When we finally arrive at the 38th chapter of Job, it’s been a long, strange, bloody trip. You need a white board to keep up with all of the dead people and animals. God has worked up a full head of steam for his final confrontation with Job. As I read through this long, one sided, passive aggressive speech from God (after all, why get mad at Job for questioning God when God started the whole problem in the first place) I saw this re-posted tweet from evangelist John Piper. The words “holy anger” jumped right off the screen immediately. In many theological circles there is a belief that God is perpetually angry, ornery, mad, and pissed off. We, humanity, are the source of God’s anger. Our attractions to gambling on fantasy football leagues, human trafficking, cheap beer, and genocide are sources of never ending frustration for God. Jesus’s death (and resurrection) was supposed to cure God of his perpetual bad mood. We keep gambling, drinking and waging war; now with the chance to obtain eternal life.
So goes one line of reasoning. Never mind that Jesus and other New Testament writers talk about God as love or God being in love with humanity. Jesus seems to be in a perpetually great mood. For someone whose about to be executed on trumped up charges, he’s in love with life. Yet this is not the message for evangelical Protestants in the 21st century. Love is for left wing sissy Christians. Anger, that’s for real Bible believing folk.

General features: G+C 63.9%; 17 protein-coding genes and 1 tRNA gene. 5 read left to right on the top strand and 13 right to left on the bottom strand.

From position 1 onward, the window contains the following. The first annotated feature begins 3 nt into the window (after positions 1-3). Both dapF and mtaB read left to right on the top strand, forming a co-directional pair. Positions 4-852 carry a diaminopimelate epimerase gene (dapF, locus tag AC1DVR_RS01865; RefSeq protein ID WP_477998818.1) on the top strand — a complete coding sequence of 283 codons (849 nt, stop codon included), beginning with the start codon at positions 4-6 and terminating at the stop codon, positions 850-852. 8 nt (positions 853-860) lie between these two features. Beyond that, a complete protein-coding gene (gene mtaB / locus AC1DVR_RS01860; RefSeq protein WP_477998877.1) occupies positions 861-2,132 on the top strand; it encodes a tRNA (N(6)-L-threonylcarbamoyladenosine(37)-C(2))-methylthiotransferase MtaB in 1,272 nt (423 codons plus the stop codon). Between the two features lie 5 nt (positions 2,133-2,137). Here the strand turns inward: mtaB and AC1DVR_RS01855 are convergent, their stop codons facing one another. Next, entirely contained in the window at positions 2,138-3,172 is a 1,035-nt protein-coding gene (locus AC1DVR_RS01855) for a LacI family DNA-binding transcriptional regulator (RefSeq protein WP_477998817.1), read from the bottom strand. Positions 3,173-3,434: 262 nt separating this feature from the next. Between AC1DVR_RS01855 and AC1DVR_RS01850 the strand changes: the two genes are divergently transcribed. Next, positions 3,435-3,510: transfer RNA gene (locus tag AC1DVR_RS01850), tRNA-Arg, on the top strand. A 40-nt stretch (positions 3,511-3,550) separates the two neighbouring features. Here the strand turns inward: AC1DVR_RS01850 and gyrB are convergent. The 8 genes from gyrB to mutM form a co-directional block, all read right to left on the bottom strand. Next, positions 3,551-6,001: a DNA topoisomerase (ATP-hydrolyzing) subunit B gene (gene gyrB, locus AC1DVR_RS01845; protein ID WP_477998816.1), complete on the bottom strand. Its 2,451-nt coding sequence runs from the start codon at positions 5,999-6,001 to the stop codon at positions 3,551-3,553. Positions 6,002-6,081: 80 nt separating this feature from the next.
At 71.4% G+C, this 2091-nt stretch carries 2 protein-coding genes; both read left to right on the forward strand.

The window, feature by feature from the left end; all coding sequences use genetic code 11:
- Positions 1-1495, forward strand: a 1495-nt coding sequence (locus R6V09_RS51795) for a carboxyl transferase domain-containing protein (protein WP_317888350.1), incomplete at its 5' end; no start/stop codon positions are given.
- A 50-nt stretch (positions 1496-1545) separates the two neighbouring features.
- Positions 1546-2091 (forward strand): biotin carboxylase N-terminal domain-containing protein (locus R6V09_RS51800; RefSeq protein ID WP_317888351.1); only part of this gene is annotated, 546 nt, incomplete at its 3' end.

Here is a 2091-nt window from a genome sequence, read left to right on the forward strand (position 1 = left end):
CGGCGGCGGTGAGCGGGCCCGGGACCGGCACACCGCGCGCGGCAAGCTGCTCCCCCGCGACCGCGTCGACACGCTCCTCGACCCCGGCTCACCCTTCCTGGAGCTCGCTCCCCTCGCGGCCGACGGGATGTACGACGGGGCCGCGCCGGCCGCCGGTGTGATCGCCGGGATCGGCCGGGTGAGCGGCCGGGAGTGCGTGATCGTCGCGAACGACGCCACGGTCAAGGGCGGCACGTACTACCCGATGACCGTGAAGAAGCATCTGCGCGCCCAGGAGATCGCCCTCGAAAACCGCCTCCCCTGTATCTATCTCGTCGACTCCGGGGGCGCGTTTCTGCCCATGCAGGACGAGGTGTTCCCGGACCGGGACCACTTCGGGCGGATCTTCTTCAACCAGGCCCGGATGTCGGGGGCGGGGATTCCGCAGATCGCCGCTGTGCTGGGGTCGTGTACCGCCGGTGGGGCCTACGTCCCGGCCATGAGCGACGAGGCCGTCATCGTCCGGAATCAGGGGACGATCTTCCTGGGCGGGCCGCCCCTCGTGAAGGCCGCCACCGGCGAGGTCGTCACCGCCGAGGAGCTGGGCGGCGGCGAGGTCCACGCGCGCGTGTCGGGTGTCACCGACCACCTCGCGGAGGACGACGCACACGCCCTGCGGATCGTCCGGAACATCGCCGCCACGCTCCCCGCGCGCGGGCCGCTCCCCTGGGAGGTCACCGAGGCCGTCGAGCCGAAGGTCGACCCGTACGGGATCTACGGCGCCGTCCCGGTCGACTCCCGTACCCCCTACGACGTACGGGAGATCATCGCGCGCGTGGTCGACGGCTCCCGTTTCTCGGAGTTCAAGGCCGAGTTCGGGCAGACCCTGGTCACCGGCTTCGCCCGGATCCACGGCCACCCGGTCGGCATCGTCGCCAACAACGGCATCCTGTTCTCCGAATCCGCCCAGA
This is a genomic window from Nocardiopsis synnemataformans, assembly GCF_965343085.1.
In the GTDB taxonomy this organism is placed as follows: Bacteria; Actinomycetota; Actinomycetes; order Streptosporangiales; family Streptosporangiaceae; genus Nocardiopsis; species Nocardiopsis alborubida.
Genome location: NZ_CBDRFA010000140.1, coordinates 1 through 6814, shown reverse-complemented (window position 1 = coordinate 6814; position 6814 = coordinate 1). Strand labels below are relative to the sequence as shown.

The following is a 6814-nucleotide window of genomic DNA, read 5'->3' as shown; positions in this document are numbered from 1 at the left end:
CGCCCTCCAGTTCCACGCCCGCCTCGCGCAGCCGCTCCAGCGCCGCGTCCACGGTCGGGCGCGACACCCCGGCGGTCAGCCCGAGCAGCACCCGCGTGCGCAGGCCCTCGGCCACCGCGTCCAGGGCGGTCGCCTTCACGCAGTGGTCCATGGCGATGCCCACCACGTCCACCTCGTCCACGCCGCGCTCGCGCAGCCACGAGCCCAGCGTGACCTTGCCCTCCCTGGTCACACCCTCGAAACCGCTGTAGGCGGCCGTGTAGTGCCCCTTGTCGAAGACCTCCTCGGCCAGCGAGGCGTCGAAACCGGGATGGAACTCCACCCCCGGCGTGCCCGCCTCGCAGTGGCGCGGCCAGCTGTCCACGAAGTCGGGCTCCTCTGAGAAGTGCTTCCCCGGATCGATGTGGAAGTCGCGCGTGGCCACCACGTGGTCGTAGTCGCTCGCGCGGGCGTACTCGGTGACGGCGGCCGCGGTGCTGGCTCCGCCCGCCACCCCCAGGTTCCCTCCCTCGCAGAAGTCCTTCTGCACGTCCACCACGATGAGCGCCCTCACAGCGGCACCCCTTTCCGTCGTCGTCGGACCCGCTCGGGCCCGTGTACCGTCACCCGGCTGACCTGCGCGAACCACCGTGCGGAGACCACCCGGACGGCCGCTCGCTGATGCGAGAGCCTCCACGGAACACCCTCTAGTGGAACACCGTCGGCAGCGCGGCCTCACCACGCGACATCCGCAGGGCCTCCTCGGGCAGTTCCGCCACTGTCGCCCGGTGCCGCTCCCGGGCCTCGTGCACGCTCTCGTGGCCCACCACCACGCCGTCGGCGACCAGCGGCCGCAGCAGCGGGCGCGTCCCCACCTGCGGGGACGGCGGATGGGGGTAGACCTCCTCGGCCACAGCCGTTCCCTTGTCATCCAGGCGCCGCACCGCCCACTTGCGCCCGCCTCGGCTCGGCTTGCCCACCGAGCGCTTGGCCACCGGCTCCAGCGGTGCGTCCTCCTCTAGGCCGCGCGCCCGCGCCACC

If God’s holy anger is the “heart of the gospel” i.e. the Good News of Jesus Christ; then I am in the wrong business. I do not come each week to my pulpit to preach anger and rage. Nor do I come to preach the transformation of anger and rage which never existed in the first place. Who wants to preach anger? Who wants to hear anger? Who wants to live that way? The world is angry enough. With domestic violence and alcoholism on our doorstep and a third intifada in Bethlehem, do we need to equate the Gospel with “holy anger?”
Or will someone proclaim that satisfying God’s rage wasn’t the reason Jesus came to Earth? How did a God of love, a God described as loving by Jesus, become the embodiment of religious rage in descriptions such as this? In a time when so much anger is justified as holy (whether in Christian, Muslim or Jewish circles) who are we to call any violence holy? Why do such blood soaked descriptions of a loving God persist? Because it‘s all we’ve ever known. Our world dwells in hand held isolated cauldrons of rage, why wouldn’t our God be angry too? And despite what the John Piper’s of the world tell me, about Jesus’ saving grace and the cross, the God they describe, still seems to be in a perpetually bad mood.